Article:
Curt Monash writes in Cool analytic stories
There are several reasons it’s hard to confirm great analytic user stories. First, there aren’t as many jaw-dropping use cases as one might think. For as I wrote about performance, new technology tends to make things better, but not radically so. After all, if its applications are …
… all that bloody important, then probably people have already been making do to get it done as best they can, even in an inferior way.
Further, some of the best stories are hard to confirm; even the famed beer/diapers story isn’t really true. Many application areas are hard to nail down due to confidentiality, especially but not only in such “adversarial” domains as anti-terrorism, anti-spam, or anti-fraud.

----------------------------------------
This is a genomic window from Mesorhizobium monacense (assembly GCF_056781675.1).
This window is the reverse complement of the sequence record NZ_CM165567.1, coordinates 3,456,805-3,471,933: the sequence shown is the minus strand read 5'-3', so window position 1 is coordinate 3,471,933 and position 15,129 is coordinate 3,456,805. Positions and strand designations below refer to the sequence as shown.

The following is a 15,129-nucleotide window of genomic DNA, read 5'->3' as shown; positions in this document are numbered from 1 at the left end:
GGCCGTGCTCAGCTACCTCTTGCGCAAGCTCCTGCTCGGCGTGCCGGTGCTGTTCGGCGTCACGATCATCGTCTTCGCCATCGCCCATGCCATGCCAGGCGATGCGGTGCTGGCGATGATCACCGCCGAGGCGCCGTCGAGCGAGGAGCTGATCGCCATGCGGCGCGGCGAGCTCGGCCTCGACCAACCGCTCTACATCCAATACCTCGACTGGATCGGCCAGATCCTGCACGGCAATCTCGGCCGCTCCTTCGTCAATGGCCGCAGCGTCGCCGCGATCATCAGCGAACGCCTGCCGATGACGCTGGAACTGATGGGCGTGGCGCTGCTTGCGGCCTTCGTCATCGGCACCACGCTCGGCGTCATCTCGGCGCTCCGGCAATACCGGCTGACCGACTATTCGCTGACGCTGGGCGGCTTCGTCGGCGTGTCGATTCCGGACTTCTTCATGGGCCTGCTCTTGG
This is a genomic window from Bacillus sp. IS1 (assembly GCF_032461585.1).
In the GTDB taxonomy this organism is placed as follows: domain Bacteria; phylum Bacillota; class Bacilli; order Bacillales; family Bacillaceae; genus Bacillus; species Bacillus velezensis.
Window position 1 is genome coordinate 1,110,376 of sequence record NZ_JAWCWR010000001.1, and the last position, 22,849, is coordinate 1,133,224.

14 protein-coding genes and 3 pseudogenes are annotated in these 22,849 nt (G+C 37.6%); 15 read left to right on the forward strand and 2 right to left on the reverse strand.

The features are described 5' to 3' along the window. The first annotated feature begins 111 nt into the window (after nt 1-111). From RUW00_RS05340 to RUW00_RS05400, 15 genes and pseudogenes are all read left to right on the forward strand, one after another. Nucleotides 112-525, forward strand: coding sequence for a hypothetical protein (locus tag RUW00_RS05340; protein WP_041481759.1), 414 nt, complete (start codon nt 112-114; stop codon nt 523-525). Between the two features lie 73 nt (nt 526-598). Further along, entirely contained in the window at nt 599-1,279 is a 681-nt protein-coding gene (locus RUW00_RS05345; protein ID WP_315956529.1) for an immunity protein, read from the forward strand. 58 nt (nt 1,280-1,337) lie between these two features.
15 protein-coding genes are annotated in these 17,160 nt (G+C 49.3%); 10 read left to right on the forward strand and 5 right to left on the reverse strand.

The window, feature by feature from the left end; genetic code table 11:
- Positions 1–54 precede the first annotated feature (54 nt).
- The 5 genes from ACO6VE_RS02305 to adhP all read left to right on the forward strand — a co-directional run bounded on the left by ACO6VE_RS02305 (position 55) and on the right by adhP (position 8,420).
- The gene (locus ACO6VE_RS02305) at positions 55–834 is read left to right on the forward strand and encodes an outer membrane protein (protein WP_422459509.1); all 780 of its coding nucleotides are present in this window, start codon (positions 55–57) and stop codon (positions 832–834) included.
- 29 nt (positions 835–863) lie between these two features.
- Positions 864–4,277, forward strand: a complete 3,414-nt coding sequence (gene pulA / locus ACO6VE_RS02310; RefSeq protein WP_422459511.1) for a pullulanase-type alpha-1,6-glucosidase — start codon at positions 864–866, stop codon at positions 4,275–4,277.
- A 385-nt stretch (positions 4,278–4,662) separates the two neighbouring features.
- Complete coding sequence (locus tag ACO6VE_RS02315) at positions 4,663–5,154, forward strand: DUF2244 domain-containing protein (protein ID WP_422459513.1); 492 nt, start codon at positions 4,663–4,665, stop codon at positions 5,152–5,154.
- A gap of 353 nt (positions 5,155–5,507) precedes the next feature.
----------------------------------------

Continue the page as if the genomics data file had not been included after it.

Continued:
How will we “know” when better data display/mining techniques enable more serendipity?
Anecdotal stories about serendipity abound.
Measuring serendipity requires knowing: (rate of serendipitous discoveries x importance of serendipitous discoveries)/ opportunity for serendipitous discoveries.
Need to add in a multiplier effect for the impact that one serendipitous discovery may have to create opportunities or other serendipitous discoveries (a serendipitous criticality point) and probably some other things I have overlooked.
What would you add to the equation?
Realizing that we may be staring at the “right” answer and never realize it.
How’s that for an uncertainty principle?